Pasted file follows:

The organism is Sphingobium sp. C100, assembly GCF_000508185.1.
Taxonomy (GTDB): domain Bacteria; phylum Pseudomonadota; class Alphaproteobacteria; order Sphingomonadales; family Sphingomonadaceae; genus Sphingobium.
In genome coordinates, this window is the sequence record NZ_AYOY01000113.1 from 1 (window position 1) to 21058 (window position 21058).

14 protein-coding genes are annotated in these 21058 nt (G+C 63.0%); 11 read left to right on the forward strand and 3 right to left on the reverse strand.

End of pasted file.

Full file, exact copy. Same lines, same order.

The organism is Sphingobium sp. C100, assembly GCF_000508185.1.
Taxonomy (GTDB): domain Bacteria; phylum Pseudomonadota; class Alphaproteobacteria; order Sphingomonadales; family Sphingomonadaceae; genus Sphingobium.
In genome coordinates, this window is the sequence record NZ_AYOY01000113.1 from 1 (window position 1) to 21058 (window position 21058).

14 protein-coding genes are annotated in these 21058 nt (G+C 63.0%); 11 read left to right on the forward strand and 3 right to left on the reverse strand.